Let’s install the aws-sdk.

$ npm install aws-sdk

And let’s test what we have so far.

Starting your dev environment

SST features a Live Lambda Development environment that allows you to work on your serverless apps live.

$ npx sst start

The first time you run this command it’ll take a couple of minutes to deploy your app and a debug stack to power the Live Lambda Development environment.

 Deploying app

Preparing your SST app
Transpiling source
Linting source
Deploying stacks
dev-react-app-my-stack: deploying...

 ✅  dev-react-app-my-stack

Stack dev-react-app-my-stack
  Status: deployed

The ApiEndpoint is the API we just created. While the SiteUrl is where our React.js app will be hosted. For now it’s just a placeholder website.

Let’s test our endpoint. Run the following in your terminal.

$ curl -X POST

You should see a 0 printed out.

Setting up our React app

We are now ready to use the API we just created. Let’s use Create React App to setup our React.js app.

Run the following in the project root.

$ npx create-react-app frontend --use-npm
$ cd frontend

This sets up our React app in the frontend/ directory. Recall that, earlier in the guide we were pointing the ReactStaticSite construct to this path.

Create React App will throw a warning if it is installed inside a repo that uses Jest. To disable this, we’ll need to set an environment variable.

Add the following to frontend/.env.


We also need to load the environment variables from our SST app. To do this, we’ll be using the @serverless-stack/static-site-env package.

Install the static-site-env package by running the following in the frontend/ directory.

$ npm install @serverless-stack/static-site-env --save-dev

We need to update our start script to use this package.

Replace the start script in your frontend/package.json.

"start": "react-scripts start",

With the following:

"start": "sst-env -- react-scripts start",

Let’s start our React development environment.

In the frontend/ directory run.

$ npm run start

This should open up our React.js app in your browser.

Add the click button

We are now ready to add the UI for our app and connect it to our serverless API.

Replace frontend/src/App.js with.

import { useState } from "react";
import "./App.css";

export default function App() {
  const [count, setCount] = useState(null);

  function onClick() {
    fetch(process.env.REACT_APP_API_URL, {
      method: "POST",
      .then((response) => response.text())

  return (
    <div className="App">
      {count && <p>You clicked me {count} times.</p>}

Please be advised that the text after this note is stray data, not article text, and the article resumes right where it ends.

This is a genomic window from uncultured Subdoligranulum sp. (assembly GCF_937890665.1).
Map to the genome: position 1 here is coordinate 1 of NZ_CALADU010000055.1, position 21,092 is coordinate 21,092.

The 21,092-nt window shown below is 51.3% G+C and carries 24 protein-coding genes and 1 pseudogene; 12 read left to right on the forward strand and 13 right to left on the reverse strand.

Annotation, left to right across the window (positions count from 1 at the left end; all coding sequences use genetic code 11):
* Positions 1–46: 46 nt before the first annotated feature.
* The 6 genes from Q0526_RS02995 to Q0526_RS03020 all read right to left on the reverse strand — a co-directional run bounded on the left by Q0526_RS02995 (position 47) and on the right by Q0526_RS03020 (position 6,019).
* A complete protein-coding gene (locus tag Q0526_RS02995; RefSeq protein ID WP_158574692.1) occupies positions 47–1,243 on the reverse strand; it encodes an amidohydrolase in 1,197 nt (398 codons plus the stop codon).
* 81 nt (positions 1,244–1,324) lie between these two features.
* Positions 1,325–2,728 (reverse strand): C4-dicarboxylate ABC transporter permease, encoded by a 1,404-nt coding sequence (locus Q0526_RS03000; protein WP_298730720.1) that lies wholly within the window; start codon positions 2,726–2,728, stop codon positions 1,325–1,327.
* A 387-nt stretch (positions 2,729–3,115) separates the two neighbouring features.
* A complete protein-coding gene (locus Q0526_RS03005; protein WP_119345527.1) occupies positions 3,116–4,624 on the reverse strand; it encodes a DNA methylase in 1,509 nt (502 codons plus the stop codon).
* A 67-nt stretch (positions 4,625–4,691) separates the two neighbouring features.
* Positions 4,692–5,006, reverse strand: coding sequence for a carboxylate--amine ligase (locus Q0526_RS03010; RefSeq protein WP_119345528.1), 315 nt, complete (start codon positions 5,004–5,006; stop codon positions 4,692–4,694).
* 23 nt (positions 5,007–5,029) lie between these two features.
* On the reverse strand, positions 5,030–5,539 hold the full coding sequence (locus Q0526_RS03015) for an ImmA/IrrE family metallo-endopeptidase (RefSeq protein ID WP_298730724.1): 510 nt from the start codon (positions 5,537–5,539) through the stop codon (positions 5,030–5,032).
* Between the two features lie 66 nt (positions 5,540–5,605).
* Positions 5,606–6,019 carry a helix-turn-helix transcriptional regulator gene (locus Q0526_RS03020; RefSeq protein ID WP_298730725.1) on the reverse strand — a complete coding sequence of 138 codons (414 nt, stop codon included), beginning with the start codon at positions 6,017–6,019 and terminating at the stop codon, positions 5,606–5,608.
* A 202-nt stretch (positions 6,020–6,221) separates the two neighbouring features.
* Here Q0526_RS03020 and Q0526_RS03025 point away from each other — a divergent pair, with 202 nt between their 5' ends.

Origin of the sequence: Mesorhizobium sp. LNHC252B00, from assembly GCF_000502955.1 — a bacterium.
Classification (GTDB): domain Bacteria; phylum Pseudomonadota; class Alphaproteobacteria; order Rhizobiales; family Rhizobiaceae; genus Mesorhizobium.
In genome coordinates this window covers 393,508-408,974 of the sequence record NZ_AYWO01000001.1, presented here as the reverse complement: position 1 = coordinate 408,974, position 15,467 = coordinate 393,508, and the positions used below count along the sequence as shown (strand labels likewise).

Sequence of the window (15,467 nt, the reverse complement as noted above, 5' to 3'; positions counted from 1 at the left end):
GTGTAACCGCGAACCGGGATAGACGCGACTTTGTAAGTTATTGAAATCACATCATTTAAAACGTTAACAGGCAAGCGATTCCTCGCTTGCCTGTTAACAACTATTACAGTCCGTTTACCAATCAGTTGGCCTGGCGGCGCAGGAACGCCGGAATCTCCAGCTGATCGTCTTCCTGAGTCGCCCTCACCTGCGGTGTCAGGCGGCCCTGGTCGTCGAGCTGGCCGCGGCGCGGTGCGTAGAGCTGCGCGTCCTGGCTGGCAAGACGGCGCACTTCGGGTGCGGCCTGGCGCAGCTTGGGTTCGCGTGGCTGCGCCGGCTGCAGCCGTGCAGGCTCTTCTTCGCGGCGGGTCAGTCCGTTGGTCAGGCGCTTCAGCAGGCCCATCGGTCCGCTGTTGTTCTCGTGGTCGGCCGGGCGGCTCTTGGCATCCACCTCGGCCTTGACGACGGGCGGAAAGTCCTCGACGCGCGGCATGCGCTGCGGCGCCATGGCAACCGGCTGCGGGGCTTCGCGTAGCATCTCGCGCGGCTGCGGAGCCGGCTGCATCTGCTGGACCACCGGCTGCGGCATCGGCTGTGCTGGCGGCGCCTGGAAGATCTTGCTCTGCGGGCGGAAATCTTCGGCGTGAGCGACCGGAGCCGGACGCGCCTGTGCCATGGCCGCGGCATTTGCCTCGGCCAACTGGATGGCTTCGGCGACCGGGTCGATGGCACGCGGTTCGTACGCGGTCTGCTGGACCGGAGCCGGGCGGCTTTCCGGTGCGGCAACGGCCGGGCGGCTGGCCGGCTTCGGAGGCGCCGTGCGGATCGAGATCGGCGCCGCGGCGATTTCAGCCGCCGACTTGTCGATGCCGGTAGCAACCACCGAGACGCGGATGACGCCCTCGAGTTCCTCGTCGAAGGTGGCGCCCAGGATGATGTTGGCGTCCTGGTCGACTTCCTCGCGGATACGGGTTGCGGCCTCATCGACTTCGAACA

<button onClick={onClick}>Click Me!</button>

Here we are adding a simple button that when clicked, makes a request to our API. We are getting the API endpoint from the environment variable, process.env.REACT_APP_API_URL.

The response from our API is then stored in our app’s state. We use that to display the count of the number of times the button has been clicked.

Let’s add some styles.

Replace frontend/src/App.css with.

body, html {
  height: 100%;
  display: grid;
#root {
  margin: auto;
.App {
  text-align: center;
p {
  margin-top: 0;
  font-size: 20px;
button {
  font-size: 48px;

Now if you head over to your browser, your React app should look something like this.

Click counter UI in React app

Of course if you click on the button multiple times, the count doesn’t change. That’s because we are not updating the count in our API. We’ll do that next.

Making changes

Let’s update our table with the clicks.

Add this above the return statement in src/lambda.js.

const putParams = {
  TableName: process.env.tableName,
  Key: {
    counter: "clicks",
  // Update the "tally" column
  UpdateExpression: "SET tally = :count",
  ExpressionAttributeValues: {
    // Increase the count
    ":count": ++count,
await dynamoDb.update(putParams).promise();

Here we are updating the clicks row’s tally column with the increased count.

And if you head over to your browser and click the button again, you should see the count increase!

Click counter updating in React app

Deploying to prod

To wrap things up we’ll deploy our app to prod.

$ npx sst deploy --stage prod

This allows us to separate our environments, so when we are working in dev, it doesn’t break the app for our users.

Once deployed, you should see something like this.

 ✅  prod-react-app-my-stack

Stack prod-react-app-my-stack
  Status: deployed

If you head over to the SiteUrl in your browser, you should see your new React app in action!

React app deployed to AWS

Cleaning up

Finally, you can remove the resources created in this example using the following commands.

$ npx sst remove
$ npx sst remove --stage prod


And that’s it! We’ve got a completely serverless click counter in React.js. A local development environment, to test and make changes. And it’s deployed to production as well, so you can share it with your users. Check out the repo below for the code we used in this example. And leave a comment if you have any questions!